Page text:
Those who were shocked by Sparrow and Van Vuuren’s racist comments on social media should understand this context. There are thousands, if not millions, of South Africans who never interact with people who are different from them and, if they do, it is often only in an uneven relationship such as madam and domestic worker.

The old woman may have had similar views to Sparrow before being exposed to people who looked and sounded different to her.

Sparrow’s comments, while disgusting, are not unexpected from someone who is ignorant of the lives of the majority of South Africans. One wonders what kind of interaction someone like Sparrow has had with black people and whether she has bothered to learn from this.

My experience is that what passes for racism often is based on ignorance. Because people do not know other cultures and practices, they often adopt ignorant positions.

A few years ago I was discussing race with listeners on Radio Sonder Grense, the Afrikaans radio station.

One caller talked about how “they steal our farms, rape our women and kill our neighbours”. When I asked who “they” were, he said “the blacks”.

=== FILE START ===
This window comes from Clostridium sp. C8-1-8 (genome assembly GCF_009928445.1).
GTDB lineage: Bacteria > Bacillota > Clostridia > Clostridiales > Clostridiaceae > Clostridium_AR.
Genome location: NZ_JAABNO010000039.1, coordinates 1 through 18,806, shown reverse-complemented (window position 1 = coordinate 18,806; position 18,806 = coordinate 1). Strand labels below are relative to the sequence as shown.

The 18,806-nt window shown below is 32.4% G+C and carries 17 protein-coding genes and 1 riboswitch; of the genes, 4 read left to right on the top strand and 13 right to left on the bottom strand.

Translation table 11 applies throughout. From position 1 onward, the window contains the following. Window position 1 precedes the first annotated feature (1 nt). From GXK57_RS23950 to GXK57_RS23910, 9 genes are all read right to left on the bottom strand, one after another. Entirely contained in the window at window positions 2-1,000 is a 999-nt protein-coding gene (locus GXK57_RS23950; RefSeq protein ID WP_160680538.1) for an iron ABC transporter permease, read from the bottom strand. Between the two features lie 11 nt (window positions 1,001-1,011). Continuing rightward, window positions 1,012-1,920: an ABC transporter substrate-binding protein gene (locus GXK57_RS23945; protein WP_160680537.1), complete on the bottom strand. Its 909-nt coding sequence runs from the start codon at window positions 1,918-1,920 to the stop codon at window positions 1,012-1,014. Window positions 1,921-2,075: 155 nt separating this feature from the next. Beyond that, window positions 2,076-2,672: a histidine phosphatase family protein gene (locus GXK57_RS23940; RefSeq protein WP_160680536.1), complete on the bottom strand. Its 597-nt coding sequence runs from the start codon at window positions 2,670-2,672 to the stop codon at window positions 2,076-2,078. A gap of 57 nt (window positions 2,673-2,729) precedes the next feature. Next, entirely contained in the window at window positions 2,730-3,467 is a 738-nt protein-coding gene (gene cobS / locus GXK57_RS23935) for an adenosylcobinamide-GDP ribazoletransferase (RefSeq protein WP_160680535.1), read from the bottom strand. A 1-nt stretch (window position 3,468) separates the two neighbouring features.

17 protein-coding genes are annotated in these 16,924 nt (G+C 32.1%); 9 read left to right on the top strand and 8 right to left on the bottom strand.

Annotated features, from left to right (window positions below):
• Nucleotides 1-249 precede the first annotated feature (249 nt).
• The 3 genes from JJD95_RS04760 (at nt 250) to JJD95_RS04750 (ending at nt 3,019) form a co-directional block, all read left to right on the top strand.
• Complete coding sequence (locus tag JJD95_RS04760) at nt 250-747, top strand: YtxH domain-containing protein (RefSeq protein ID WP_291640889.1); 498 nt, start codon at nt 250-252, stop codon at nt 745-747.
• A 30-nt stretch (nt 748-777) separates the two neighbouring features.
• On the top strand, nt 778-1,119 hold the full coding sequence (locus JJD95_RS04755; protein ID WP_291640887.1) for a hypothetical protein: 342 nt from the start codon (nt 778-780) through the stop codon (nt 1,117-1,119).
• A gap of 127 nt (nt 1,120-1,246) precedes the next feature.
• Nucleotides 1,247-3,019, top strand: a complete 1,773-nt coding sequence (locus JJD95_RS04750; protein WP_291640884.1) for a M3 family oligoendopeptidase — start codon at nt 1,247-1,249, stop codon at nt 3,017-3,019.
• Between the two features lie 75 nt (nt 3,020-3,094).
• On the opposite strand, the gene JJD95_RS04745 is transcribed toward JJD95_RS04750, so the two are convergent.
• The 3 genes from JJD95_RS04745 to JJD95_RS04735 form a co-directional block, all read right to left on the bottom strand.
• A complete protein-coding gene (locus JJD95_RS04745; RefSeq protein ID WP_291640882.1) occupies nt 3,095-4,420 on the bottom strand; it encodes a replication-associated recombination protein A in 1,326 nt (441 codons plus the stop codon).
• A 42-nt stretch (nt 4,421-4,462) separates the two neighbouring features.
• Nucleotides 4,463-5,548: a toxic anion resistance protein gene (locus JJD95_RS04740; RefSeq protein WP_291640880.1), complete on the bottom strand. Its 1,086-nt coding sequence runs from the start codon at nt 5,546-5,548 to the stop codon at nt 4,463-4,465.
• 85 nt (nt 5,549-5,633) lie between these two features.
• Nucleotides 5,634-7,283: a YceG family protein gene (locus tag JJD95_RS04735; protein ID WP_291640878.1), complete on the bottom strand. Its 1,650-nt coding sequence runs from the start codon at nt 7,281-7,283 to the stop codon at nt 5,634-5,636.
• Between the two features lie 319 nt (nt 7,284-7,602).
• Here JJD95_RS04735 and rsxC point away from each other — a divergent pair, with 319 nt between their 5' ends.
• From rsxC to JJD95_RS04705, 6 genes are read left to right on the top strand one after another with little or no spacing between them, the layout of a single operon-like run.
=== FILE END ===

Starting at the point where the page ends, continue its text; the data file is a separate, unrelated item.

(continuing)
I explained to him that,

in a country where the majority of people are black, it probably stands to reason the majority of criminals are black. But this did not mean the majority of black people support crime; in fact, most black people I know are opposed to crime and doing their best to fight it.

After I spoke for a while, he said: “You know what, you have a point.”

I realised he probably based his world view on his ignorance and the ignorance of those around him. This was probably the first time his view had been challenged.

I was glad I was able to influence him positively, in the same way we were able influence the old woman positively by creating an opportunity for her to interact with people whom she may not otherwise have met.

But how many people go through their lives without such opportunities?

When we became a democracy, it was convenient for white South Africans to embrace the philosophy of a “rainbow nation”, one in which all of us walk hand-in-hand into the sunset, singing Kumbaya, my Lord, etc. This meant they did not have to deal with their guilt over apartheid. But you cannot go from a situation of severe repression and oppression to one in which we all live happily ever after.

There are a couple of steps we missed in between and the fact we tried to take a short cut to democracy is back to haunt us.

An important step would have been an acknowledgement from white South Africans that they had benefited from 50 years of apartheid and 300 years of colonialism and an apology to those who had suffered.